I need the $15,- unit tax and the roto-rooter bill asap.Well, it looked like he hadn't magically changed his mind, so it was time to once again, in another deliberately out-of-character act, be assertive, b-e assertive. Or at least pull a Henry Clay.
Roto-rooter: I left the bill on your desk. The clog was at 4' from the overflow/drain. He took out a lot of black [h]air, very compacted.
Advice from the plumber: <<clean the drain cover everyday. Keep the whole tub clean. Make an effort, and you will be rewarded. Do not make an effort and you provide more work for me, thank you.&rt;&rt;
I am not a great "clean-clean" guy, but - come to think of it - I have never had a clogged drain in my bathtub in 25 years that I lived here. I am - by no means - a "good" example, in the sense that I am a messy guy (probably much worse than most). But I am careful with the drains and the garbage disposal as well - not because I am virtuous, but just because I cannot afford the plumber's bills.
I put the $15 unit tax check in the box in the laundry room on 1/31, and it was deposited on 2/4 according to my bank account.I was very antsy afterward, hoping he wouldn't flip out and overreact in a crazy way. There was so much I didn't say in my e-mail, like how I felt railroaded into the Roto-Rooter resolution when I could have tried to fix the drain myself and how his plumber totally made the issue worse than it was to begin with.
Regarding the Roto-Rooter bill, I am still very confused and uncomfortable about the situation. In my experience and the experience of every single person I have talked to—including my next-door neighbor Neil—the landlord takes care of unclogging drains. All that I have read about the landlord-tenant code in California also says that plumbling [sic] blockages are the landlord's responsibility unless the tenant has been grossly negligent or willfully destructive, which I have not been. I have only engaged in normal use, and I have already been following the plumber's advice! I do clean the drain cover every day, since hair tends to accumulate there after a while, and I do clean the whole tub regularly. You saw the cleaning solution right there. The clog was four feet down the drain, which would be impossible for me to get at and clean. I have lived in several places over the years and done less than I've done here, and I haven't had a clogged drain until now.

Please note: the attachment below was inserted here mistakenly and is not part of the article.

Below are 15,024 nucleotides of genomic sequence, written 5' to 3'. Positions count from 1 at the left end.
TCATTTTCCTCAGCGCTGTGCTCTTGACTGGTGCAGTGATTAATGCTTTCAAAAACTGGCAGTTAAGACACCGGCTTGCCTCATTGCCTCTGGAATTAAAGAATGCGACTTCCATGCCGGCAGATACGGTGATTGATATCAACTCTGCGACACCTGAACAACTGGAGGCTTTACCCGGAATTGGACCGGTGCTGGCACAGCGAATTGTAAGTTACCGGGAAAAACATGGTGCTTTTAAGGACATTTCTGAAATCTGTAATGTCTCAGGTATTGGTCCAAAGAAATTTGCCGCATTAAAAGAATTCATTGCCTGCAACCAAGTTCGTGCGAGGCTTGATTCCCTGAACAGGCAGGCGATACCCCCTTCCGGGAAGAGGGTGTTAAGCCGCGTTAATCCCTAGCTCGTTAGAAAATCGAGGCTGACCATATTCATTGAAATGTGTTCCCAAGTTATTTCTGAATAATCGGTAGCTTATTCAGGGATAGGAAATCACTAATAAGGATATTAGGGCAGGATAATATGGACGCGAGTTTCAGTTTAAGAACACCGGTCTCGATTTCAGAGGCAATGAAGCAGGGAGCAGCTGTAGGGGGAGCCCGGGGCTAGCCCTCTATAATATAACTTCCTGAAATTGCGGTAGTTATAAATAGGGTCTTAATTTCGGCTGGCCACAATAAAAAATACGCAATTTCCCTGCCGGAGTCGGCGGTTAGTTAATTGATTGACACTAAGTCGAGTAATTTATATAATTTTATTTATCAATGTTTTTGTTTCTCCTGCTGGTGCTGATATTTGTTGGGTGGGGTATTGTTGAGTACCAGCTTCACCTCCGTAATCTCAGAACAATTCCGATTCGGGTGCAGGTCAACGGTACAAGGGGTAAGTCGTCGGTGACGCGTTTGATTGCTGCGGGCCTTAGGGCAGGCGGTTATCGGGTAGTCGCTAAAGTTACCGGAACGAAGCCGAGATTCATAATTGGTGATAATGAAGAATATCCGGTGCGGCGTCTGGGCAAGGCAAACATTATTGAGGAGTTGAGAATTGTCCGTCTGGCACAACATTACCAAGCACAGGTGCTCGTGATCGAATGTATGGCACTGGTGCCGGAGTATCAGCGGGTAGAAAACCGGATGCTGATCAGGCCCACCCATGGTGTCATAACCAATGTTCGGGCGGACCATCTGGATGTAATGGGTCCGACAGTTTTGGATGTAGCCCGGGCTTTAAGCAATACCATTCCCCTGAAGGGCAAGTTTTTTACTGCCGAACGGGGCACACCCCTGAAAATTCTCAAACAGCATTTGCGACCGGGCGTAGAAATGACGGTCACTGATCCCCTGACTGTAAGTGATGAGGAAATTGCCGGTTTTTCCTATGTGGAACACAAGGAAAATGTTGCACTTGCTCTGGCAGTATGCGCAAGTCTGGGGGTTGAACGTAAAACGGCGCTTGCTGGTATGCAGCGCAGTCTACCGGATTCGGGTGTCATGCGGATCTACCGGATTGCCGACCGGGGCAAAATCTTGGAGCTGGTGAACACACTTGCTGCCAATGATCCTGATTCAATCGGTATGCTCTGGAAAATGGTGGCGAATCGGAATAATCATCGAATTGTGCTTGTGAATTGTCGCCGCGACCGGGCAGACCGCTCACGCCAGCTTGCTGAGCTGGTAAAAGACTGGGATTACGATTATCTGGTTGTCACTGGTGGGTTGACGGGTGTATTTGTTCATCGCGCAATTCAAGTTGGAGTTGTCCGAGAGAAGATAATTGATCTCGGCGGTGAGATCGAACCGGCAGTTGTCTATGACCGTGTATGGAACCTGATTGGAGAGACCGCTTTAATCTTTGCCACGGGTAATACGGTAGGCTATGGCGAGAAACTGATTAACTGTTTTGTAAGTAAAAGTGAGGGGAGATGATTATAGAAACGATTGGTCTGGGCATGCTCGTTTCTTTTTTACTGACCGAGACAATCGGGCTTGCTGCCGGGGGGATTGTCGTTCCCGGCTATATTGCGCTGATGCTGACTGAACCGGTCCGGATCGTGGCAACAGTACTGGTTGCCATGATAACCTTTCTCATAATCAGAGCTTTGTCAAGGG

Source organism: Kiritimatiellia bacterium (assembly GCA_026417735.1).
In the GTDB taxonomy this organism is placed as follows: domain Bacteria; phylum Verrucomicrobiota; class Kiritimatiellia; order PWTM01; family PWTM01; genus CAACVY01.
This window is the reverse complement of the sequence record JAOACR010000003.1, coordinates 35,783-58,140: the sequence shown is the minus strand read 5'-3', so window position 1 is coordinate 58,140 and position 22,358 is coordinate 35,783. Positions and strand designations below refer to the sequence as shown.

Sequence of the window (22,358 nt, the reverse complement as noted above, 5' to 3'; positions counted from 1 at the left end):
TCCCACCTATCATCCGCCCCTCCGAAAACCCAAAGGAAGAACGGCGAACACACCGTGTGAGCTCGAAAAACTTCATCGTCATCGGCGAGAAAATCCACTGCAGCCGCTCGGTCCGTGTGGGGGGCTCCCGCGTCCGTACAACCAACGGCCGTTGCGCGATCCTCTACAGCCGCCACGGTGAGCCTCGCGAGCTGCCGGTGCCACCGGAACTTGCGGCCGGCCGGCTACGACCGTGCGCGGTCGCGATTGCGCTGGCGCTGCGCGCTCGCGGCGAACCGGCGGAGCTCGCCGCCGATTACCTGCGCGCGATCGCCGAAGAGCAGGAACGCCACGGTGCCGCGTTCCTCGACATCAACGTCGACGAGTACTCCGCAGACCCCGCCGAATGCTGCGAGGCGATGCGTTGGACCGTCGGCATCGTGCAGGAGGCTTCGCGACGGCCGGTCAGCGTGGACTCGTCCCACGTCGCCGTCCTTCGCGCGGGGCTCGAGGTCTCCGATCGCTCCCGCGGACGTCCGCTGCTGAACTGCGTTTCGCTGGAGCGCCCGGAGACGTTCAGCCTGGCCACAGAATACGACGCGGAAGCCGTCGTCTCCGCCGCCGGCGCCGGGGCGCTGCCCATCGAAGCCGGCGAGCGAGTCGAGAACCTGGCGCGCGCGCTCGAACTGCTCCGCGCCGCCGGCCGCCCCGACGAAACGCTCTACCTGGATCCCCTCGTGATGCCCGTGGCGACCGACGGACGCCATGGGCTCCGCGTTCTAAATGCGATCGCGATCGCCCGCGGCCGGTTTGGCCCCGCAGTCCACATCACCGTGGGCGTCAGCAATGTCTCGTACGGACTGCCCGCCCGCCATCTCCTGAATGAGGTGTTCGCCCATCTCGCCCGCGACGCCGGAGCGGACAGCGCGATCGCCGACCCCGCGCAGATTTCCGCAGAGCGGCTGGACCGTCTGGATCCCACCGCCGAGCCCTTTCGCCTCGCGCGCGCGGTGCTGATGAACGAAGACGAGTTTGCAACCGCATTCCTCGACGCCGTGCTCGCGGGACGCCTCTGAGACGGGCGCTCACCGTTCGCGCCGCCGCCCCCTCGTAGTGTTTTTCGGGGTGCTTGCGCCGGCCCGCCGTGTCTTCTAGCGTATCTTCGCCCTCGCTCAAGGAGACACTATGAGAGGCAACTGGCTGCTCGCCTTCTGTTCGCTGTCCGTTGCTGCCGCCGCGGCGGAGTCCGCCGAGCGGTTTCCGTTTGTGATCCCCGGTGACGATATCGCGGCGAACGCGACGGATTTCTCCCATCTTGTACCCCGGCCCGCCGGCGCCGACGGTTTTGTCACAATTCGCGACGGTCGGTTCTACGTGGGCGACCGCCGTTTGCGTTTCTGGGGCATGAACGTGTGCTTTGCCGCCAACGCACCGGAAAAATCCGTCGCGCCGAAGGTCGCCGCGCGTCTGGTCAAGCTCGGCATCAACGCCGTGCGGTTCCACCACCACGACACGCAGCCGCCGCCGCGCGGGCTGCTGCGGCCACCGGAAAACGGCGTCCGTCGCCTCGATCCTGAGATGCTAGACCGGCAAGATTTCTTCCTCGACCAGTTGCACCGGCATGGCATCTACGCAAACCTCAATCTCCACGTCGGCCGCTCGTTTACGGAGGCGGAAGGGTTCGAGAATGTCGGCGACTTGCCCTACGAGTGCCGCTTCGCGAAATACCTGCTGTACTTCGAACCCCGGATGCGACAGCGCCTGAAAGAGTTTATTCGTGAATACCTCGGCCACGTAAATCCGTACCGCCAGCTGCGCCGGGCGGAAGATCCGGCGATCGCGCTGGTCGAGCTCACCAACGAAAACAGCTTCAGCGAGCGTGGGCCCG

I do not feel that I have "allowed the plumbing to become filthy," and you do not feel that the pipes themselves played any part. Since neither of us will take full responsibility, I propose this solution: we simply split the bill 50/50. I ask for this in good faith, from one reasonable man to another. In return, I will be even more diligent than I already have been so that we do not have to deal with this issue in the future. Some friends have given me a few good tips on keeping the drain clean. Perhaps you can tell me your secret as well!
I hope you will accept my offer. If you still want me to pay the bill in full, I have 30 days, according to the invoice, and I will use that time to consult tenants' rights groups and get some legal advice to make sure we are handling the situation properly and interpreting the rules and regulations correctly. If the law says I should pay, then of course I will pay, but I want to have no doubts.
(1) Thanks for the payment for the unit tax.Well, I hope you get bent, sir! Um.